Announced during this week’s Nintendo Direct, Project Triangle Strategy (which is, shockingly, not the final name) is the newest “2D HD” game from Square Enix. Though the full game isn’t set to release until 2022, the aptly titled Debut Demo released yesterday, giving players a chance to experience both the game’s combat and its story-based persuasion segments. After playing the demo, I’ve got to say, this is the future of strategy RPGs.
You play as a group of characters charged with protecting Prince Roland following the seizure of his kingdom and the murder of his brother. A lot of exposition is thrown at you from the get-go, which is strange in a demo, but the lack of context isn’t a big deal. You can fast forward the story if you want to be completely unspoiled for the full game, or you just want to get to the gameplay, which is a nice inclusion. The most basic summary I can give is that the kingdom of Aesfrost is attacking the kingdom of Glenbrook, which leads to a series of conflicts between the main party and the villainous soldiers of Aesfrost.
There are a few side-stories that you can check-in on throughout the demo, with the most thought-provoking being about a doctor who is forced to save a religious person instead of a non-believer, leading to the non-believer’s death. This tiny storyline (a couple of minutes at most) made me more invested in the world of Project Triangle Strategy, and I hope the full game has more compact stories in it like this.
The demo gives you a couple of different levels to play through, each requiring different strategies. Like most SRPGs, you navigate your team across a grid-based stage in a turn-based manner. Unlike most SRPGs, there are a number of different environmental factors that play a role in combat. Being on an elevated platform above enemies allows for extra damage to be dealt, and destructible traps let you burn whole swathes of enemies if you can time them right. There are lots of strategies to think of outside of just putting your units against your foes, which I very much appreciate.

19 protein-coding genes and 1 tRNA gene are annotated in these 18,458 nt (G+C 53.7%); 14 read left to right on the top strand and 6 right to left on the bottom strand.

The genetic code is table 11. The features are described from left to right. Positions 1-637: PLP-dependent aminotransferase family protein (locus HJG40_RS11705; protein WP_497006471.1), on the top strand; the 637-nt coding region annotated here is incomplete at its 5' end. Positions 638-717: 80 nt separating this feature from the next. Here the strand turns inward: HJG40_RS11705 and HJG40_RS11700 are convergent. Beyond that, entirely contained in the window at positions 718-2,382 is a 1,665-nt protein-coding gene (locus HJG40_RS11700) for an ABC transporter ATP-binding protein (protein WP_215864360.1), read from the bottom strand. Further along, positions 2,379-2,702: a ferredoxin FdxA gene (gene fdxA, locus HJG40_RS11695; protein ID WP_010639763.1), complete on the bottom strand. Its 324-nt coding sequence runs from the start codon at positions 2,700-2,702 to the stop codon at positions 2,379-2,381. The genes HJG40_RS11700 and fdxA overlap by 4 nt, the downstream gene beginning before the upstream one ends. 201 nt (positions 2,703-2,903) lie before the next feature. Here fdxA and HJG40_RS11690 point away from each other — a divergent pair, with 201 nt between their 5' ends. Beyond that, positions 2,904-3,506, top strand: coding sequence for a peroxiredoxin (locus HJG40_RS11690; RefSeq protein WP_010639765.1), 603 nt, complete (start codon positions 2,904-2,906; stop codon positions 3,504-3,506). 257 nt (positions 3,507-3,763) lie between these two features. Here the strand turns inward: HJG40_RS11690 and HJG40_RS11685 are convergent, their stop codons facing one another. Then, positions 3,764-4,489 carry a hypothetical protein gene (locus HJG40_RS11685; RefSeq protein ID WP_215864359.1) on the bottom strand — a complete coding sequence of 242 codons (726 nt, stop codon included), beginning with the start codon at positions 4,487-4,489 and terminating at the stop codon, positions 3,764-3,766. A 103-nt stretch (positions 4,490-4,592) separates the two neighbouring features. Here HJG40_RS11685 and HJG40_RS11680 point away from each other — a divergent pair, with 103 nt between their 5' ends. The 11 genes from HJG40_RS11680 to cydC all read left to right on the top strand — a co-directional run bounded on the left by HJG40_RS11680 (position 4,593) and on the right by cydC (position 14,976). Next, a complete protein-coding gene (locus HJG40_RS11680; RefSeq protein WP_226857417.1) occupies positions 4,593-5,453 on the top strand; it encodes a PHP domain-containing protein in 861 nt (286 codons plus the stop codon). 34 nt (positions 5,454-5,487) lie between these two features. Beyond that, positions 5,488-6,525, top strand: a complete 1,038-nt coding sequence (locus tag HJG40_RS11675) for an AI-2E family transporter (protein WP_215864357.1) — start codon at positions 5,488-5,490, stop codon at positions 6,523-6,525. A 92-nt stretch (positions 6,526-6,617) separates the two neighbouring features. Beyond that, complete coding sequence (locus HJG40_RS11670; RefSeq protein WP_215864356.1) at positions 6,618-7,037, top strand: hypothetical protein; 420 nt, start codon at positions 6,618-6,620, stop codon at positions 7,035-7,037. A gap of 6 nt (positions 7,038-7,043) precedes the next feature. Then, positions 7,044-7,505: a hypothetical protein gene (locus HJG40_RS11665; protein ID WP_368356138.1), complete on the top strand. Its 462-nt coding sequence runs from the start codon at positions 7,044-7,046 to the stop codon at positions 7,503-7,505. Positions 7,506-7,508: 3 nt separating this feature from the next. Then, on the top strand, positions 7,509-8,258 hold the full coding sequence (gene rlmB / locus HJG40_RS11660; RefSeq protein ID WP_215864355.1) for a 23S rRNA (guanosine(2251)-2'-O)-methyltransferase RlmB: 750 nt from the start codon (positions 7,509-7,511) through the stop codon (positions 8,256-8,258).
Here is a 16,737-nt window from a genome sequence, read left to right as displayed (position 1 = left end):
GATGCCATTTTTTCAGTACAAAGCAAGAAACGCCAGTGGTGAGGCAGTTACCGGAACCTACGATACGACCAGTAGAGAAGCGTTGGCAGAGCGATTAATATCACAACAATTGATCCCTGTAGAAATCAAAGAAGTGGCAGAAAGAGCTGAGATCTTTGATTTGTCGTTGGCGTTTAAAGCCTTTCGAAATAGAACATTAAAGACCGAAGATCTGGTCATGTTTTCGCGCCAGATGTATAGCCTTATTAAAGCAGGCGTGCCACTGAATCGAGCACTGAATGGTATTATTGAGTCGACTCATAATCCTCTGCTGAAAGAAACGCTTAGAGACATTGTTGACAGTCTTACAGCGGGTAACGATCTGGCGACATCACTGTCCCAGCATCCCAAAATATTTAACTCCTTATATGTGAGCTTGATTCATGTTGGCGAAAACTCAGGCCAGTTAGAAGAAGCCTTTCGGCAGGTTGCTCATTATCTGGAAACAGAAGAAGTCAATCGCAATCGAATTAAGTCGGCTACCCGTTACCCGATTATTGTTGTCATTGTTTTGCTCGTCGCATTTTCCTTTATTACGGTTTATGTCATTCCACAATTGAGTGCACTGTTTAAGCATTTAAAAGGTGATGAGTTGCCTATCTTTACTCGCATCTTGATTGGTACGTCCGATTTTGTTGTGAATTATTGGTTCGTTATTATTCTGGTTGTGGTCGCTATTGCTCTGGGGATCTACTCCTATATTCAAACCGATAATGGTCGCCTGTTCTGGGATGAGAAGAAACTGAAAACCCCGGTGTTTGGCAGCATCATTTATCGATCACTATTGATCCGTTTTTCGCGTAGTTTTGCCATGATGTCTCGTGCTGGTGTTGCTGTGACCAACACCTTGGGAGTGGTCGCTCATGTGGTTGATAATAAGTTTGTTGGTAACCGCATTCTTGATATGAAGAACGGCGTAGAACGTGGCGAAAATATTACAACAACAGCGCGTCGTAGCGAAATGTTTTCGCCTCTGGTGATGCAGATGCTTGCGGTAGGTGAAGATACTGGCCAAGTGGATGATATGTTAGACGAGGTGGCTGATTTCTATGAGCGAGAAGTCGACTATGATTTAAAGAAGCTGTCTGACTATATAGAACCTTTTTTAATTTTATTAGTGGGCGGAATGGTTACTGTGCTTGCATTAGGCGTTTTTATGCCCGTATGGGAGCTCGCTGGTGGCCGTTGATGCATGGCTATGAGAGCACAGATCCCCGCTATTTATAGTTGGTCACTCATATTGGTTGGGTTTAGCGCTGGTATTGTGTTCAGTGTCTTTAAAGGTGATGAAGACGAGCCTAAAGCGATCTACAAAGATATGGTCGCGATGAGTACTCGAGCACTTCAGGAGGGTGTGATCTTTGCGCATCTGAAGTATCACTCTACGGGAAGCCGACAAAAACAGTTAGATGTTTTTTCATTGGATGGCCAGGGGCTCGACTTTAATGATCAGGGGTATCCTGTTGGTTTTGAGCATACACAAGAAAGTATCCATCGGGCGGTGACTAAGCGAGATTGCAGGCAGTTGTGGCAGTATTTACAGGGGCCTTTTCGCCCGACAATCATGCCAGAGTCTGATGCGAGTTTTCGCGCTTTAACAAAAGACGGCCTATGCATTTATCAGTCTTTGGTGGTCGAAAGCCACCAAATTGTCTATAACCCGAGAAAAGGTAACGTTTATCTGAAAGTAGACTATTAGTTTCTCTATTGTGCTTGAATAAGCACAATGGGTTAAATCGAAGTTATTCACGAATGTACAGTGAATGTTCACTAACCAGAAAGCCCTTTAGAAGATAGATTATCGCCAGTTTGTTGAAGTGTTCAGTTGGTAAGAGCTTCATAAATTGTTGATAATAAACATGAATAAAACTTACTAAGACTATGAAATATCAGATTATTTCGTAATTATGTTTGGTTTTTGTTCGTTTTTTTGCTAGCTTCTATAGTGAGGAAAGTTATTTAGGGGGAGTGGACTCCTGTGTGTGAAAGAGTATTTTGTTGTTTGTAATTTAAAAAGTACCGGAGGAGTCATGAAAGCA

This also encourages replayability, as you can try a map with and without the environmental traps, some of which are tied to the narrative in intriguing ways. The great thing is that if none of this appeals to you, you can just charge through using your own strategies and still turn out alright. All this excitement comes from a small demo, which makes me very excited for the full game.
“ I hope there are a lot of moments like this in the full game, as it’s a pretty unique concept that could be used in some very fun ways.“
I also really enjoyed the section of the demo that focused on persuasion mechanics. In this part, the characters are deciding whether or not they should surrender Prince Roland to the enemy in order to avoid a battle in their town. I decided that I wanted to protect Roland, but half the characters were against that, with a few more undecided. Since it’s a majority-rules situation, I had to convince them to take my side using the information I could gather in the town.
I gathered information about a “secret weapon,” which I could use to convince the dissenters that we had a chance of winning the battle. By carefully choosing what to say to them, I was able to convince all but one to vote to protect the Prince, which was a cool feeling to say the least. I hope there are a lot of moments like this in the full game, as it’s a pretty unique concept that could be used in some very fun ways.
I’m really looking forward to Project Triangle Strategy, as it seems like a game that has a lot of exciting ideas. The demo is pretty long and gave me a good sense of how the full game might play, and if what’s on display in the demo is any indication, this game could mark the next step for SRPGs.